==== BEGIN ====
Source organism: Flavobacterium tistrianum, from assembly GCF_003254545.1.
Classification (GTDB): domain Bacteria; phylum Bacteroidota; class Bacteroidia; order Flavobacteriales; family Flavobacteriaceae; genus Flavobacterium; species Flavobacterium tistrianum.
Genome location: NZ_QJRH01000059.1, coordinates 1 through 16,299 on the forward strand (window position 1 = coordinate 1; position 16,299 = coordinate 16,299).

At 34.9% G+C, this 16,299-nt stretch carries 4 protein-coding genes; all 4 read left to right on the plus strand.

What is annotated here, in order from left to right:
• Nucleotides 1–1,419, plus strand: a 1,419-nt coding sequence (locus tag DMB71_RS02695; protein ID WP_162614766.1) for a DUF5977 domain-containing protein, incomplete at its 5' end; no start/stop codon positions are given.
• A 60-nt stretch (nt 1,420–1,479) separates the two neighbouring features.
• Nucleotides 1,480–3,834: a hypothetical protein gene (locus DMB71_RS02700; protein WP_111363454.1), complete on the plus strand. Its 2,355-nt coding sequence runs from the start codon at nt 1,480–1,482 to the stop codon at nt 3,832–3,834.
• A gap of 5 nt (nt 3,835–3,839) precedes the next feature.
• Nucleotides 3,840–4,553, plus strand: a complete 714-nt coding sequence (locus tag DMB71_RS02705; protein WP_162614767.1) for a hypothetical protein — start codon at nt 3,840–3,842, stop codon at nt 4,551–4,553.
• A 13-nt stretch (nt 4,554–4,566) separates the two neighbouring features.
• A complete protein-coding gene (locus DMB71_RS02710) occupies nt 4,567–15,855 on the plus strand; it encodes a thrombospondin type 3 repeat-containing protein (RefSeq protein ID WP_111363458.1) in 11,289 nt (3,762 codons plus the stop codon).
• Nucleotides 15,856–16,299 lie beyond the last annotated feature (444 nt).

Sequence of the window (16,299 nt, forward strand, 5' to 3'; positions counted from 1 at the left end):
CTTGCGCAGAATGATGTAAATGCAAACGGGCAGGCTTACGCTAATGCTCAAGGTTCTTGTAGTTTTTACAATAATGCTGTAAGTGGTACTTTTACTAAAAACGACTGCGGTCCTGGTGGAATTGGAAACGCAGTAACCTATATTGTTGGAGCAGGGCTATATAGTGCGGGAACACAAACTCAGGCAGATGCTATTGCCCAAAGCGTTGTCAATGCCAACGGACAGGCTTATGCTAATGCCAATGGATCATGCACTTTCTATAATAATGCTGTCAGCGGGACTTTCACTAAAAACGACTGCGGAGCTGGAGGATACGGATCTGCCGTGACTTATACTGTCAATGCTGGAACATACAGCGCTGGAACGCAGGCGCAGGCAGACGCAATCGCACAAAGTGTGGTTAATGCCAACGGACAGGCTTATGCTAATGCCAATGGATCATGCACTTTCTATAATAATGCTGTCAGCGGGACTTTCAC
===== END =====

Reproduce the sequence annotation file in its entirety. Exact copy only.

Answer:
Source organism: Flavobacterium tistrianum, from assembly GCF_003254545.1.
Classification (GTDB): domain Bacteria; phylum Bacteroidota; class Bacteroidia; order Flavobacteriales; family Flavobacteriaceae; genus Flavobacterium; species Flavobacterium tistrianum.
Genome location: NZ_QJRH01000059.1, coordinates 1 through 16,299 on the forward strand (window position 1 = coordinate 1; position 16,299 = coordinate 16,299).

At 34.9% G+C, this 16,299-nt stretch carries 4 protein-coding genes; all 4 read left to right on the plus strand.

What is annotated here, in order from left to right:
• Nucleotides 1–1,419, plus strand: a 1,419-nt coding sequence (locus tag DMB71_RS02695; protein ID WP_162614766.1) for a DUF5977 domain-containing protein, incomplete at its 5' end; no start/stop codon positions are given.
• A 60-nt stretch (nt 1,420–1,479) separates the two neighbouring features.
• Nucleotides 1,480–3,834: a hypothetical protein gene (locus DMB71_RS02700; protein WP_111363454.1), complete on the plus strand. Its 2,355-nt coding sequence runs from the start codon at nt 1,480–1,482 to the stop codon at nt 3,832–3,834.
• A gap of 5 nt (nt 3,835–3,839) precedes the next feature.
• Nucleotides 3,840–4,553, plus strand: a complete 714-nt coding sequence (locus tag DMB71_RS02705; protein WP_162614767.1) for a hypothetical protein — start codon at nt 3,840–3,842, stop codon at nt 4,551–4,553.
• A 13-nt stretch (nt 4,554–4,566) separates the two neighbouring features.
• A complete protein-coding gene (locus DMB71_RS02710) occupies nt 4,567–15,855 on the plus strand; it encodes a thrombospondin type 3 repeat-containing protein (RefSeq protein ID WP_111363458.1) in 11,289 nt (3,762 codons plus the stop codon).
• Nucleotides 15,856–16,299 lie beyond the last annotated feature (444 nt).

Sequence of the window (16,299 nt, forward strand, 5' to 3'; positions counted from 1 at the left end):
CTTGCGCAGAATGATGTAAATGCAAACGGGCAGGCTTACGCTAATGCTCAAGGTTCTTGTAGTTTTTACAATAATGCTGTAAGTGGTACTTTTACTAAAAACGACTGCGGTCCTGGTGGAATTGGAAACGCAGTAACCTATATTGTTGGAGCAGGGCTATATAGTGCGGGAACACAAACTCAGGCAGATGCTATTGCCCAAAGCGTTGTCAATGCCAACGGACAGGCTTATGCTAATGCCAATGGATCATGCACTTTCTATAATAATGCTGTCAGCGGGACTTTCACTAAAAACGACTGCGGAGCTGGAGGATACGGATCTGCCGTGACTTATACTGTCAATGCTGGAACATACAGCGCTGGAACGCAGGCGCAGGCAGACGCAATCGCACAAAGTGTGGTTAATGCCAACGGACAGGCTTATGCTAATGCCAATGGATCATGCACTTTCTATAATAATGCTGTCAGCGGGACTTTCAC